How Paternity Testing works: DNA samples are collected from the mother, child, and alleged father. Individual DNA profiles are compared to determine the probability of paternity. The DNA test results will be reported back to you within 5 days. Your sample is processed by our laboratory with scientific experts ready to answer your questions.
DNA Test Results The results of our paternity testing is providedas reports which are very easy to read, and our legal DNA tests are admissible for any court procedure.
Legal DNA testing meets a higher standard required by courts for chain-of-custody and proof of identity. We also offer DNA testing for purposes of establishing relationships for immigration.
The science behind our DNA paternity test. The DNA paternity test is based on a segregation analysis of 16 Short Tandem Repeat (STR) sequence human genetic markers. These STRs are part of the FBI’s panel of DNA markers used for human identification (CODIS) and have been thoroughly tested and validated for human identification. Each individual will have two specific alleles for each marker tested. These alleles are constant for each individual regardless of the source of the DNA sample but will differ between individuals (except identical twins). Relatedness, therefore, is based on the number of shared alleles. A child will receive half of its DNA from the mother and half from the father; thus each biological parent must share one allele with the child for every marker. Since the test is exclusionary there is still the possibility that an unrelated individual could have a genetic profile that would not be excluded (i.e. shares an allele at every marker). To evaluate this possibility, a cumulative paternity index and a probability of paternity are calculated based on published allelic frequency tables for the race of the individuals tested. Currently, paternity is accepted in most court jurisdictions with a minimum probability of paternity of 99% or greater. The markers used in this test generally give probabilities of paternity greater than 99.99%.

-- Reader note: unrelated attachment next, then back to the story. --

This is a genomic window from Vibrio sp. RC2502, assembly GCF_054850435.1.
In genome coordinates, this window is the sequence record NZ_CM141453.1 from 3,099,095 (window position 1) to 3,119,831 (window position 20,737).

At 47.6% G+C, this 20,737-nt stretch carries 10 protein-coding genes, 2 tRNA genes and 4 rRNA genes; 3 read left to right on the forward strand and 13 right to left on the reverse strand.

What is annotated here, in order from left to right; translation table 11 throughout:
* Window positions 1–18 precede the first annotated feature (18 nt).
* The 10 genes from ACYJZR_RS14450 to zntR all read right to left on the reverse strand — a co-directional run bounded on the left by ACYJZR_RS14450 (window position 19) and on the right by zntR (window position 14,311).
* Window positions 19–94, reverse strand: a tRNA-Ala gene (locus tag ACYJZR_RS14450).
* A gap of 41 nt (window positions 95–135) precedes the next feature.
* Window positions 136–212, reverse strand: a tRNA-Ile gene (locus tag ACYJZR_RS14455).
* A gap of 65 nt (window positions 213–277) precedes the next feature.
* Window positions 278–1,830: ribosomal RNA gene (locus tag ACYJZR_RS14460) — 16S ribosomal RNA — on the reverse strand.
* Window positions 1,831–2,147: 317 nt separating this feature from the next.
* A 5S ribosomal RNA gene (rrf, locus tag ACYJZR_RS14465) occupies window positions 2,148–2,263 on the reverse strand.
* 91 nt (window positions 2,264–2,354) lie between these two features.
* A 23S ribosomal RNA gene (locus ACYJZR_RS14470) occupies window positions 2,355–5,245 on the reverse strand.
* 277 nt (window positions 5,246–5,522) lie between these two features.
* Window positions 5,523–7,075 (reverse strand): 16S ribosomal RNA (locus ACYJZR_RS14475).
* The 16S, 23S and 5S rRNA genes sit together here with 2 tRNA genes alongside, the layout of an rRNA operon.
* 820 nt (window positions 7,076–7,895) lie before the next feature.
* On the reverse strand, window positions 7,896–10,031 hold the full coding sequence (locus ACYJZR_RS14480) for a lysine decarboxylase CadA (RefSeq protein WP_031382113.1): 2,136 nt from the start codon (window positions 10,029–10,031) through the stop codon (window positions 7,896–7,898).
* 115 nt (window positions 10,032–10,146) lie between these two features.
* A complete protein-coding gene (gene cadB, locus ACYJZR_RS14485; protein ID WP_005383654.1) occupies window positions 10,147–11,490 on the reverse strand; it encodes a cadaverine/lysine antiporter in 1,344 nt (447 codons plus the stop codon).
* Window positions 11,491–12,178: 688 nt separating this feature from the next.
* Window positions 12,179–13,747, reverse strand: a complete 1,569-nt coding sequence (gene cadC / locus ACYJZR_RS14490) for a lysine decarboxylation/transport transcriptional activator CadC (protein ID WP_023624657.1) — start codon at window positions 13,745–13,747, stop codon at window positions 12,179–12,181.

If an individual does not share an allele with the child at a given marker, then that individual could not be the parent. However, based on paternity testing standards set by the American Association of Blood Banks (AABB), paternity exclusion requires mismatch at two or more markers. Exclusion at only a single marker may be declared “inconclusive”. The reason being that there is a possibility that the single marker mismatch may be due to a mutation event occurring in the alleged parent. A mutation event will not show in the alleged parent’s DNA profile but will be exhibited in the child’s profile.
Fast – Effective – Accurate – DNA paternity test experts